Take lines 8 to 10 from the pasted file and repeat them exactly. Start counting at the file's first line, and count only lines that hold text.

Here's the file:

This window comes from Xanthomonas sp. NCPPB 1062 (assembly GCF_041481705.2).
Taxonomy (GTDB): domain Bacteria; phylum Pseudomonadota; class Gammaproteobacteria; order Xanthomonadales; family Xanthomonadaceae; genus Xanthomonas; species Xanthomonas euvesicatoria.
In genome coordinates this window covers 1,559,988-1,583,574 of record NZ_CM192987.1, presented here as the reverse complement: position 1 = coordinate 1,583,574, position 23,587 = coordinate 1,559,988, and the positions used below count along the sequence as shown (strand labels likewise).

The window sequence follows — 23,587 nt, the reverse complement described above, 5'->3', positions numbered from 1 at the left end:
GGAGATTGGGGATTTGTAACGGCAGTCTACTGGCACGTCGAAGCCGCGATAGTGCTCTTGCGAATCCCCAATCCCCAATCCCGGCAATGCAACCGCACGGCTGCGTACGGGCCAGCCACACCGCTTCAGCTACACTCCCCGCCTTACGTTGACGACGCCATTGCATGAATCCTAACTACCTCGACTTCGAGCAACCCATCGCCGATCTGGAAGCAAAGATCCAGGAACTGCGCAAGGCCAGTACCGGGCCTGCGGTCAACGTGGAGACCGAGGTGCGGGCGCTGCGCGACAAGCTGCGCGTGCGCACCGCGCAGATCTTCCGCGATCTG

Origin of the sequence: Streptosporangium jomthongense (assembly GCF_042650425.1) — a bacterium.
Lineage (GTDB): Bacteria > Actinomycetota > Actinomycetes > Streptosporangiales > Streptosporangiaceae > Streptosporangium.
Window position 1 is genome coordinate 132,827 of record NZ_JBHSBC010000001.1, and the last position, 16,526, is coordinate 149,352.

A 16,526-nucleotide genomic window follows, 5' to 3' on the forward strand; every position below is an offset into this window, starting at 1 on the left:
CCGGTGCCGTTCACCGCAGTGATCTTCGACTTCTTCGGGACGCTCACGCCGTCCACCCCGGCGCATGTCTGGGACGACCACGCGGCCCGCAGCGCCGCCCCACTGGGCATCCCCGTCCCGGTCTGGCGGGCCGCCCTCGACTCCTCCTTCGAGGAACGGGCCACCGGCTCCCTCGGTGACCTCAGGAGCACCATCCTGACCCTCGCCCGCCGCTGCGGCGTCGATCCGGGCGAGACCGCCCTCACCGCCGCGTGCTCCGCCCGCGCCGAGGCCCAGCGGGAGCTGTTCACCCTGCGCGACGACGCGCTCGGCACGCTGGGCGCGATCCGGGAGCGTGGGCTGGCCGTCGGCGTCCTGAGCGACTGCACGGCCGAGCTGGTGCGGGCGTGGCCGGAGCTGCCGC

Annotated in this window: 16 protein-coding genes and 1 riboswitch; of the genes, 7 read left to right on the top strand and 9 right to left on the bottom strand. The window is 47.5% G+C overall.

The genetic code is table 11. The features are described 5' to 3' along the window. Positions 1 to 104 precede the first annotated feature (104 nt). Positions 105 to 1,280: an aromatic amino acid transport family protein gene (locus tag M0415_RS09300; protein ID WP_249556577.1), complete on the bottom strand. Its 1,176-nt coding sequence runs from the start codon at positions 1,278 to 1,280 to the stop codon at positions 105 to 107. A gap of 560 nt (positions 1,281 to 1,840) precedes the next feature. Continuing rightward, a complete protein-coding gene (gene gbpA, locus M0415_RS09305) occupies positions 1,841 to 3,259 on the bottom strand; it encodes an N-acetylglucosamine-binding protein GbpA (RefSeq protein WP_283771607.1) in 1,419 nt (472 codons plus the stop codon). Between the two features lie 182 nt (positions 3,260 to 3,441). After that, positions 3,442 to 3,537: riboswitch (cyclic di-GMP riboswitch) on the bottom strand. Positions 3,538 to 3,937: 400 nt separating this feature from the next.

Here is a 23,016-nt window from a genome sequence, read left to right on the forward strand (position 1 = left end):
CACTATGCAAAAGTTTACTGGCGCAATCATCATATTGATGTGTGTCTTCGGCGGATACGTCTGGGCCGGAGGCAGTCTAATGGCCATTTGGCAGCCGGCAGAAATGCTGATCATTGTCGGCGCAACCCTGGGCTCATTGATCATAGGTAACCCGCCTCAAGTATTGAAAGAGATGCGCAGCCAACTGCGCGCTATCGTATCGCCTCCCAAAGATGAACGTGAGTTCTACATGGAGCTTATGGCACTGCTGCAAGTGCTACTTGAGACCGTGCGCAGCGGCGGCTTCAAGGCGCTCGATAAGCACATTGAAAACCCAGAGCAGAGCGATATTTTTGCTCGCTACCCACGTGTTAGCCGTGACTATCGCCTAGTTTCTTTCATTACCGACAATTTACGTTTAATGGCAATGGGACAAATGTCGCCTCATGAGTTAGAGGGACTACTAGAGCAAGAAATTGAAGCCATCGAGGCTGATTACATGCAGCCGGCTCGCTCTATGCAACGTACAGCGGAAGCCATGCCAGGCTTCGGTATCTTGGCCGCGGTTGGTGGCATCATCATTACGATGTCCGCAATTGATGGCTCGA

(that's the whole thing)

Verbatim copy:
Window position 1 is genome coordinate 132,827 of record NZ_JBHSBC010000001.1, and the last position, 16,526, is coordinate 149,352.

A 16,526-nucleotide genomic window follows, 5' to 3' on the forward strand; every position below is an offset into this window, starting at 1 on the left:
CCGGTGCCGTTCACCGCAGTGATCTTCGACTTCTTCGGGACGCTCACGCCGTCCACCCCGGCGCATGTCTGGGACGACCACGCGGCCCGCAGCGCCGCCCCACTGGGCATCCCCGTCCCGGTCTGGCGGGCCGCCCTCGACTCCTCCTTCGAGGAACGGGCCACCGGCTCCCTCGGTGACCTCAGGAGCACCATCCTGACCCTCGCCCGCCGCTGCGGCGTCGATCCGGGCGAGACCGCCCTCACCGCCGCGTGCTCCGCCCGCGCCGAGGCCCAGCGGGAGCTGTTCACCCTGCGCGACGACGCGCTCGGCACGCTGGGCGCGATCCGGGAGCGTGGGCTGGCCGTCGGCGTCCTGAGCGACTGCACGGCCGAGCTGGTGCGGGCGTGGCCGGAGCTGCCGC